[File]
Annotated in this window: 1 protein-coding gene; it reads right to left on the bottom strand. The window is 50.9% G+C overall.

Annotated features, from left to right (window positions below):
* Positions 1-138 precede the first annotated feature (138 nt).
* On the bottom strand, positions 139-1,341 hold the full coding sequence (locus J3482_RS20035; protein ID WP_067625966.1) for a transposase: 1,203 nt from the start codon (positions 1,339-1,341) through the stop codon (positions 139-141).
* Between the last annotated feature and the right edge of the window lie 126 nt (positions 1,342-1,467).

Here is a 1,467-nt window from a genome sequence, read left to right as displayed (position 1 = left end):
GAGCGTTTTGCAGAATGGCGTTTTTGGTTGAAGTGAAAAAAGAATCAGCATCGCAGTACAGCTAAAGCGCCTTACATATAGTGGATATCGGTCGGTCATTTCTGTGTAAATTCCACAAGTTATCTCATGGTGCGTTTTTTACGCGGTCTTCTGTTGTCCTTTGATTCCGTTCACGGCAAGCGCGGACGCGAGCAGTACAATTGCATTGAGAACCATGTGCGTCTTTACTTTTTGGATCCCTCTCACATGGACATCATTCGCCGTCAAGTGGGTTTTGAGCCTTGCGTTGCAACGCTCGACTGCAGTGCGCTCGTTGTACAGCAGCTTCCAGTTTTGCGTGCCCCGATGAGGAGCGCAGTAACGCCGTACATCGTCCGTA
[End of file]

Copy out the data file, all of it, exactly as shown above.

Annotated in this window: 1 protein-coding gene; it reads right to left on the bottom strand. The window is 50.9% G+C overall.

Annotated features, from left to right (window positions below):
* Positions 1-138 precede the first annotated feature (138 nt).
* On the bottom strand, positions 139-1,341 hold the full coding sequence (locus J3482_RS20035; protein ID WP_067625966.1) for a transposase: 1,203 nt from the start codon (positions 1,339-1,341) through the stop codon (positions 139-141).
* Between the last annotated feature and the right edge of the window lie 126 nt (positions 1,342-1,467).

Here is a 1,467-nt window from a genome sequence, read left to right as displayed (position 1 = left end):
GAGCGTTTTGCAGAATGGCGTTTTTGGTTGAAGTGAAAAAAGAATCAGCATCGCAGTACAGCTAAAGCGCCTTACATATAGTGGATATCGGTCGGTCATTTCTGTGTAAATTCCACAAGTTATCTCATGGTGCGTTTTTTACGCGGTCTTCTGTTGTCCTTTGATTCCGTTCACGGCAAGCGCGGACGCGAGCAGTACAATTGCATTGAGAACCATGTGCGTCTTTACTTTTTGGATCCCTCTCACATGGACATCATTCGCCGTCAAGTGGGTTTTGAGCCTTGCGTTGCAACGCTCGACTGCAGTGCGCTCGTTGTACAGCAGCTTCCAGTTTTGCGTGCCCCGATGAGGAGCGCAGTAACGCCGTACATCGTCCGTA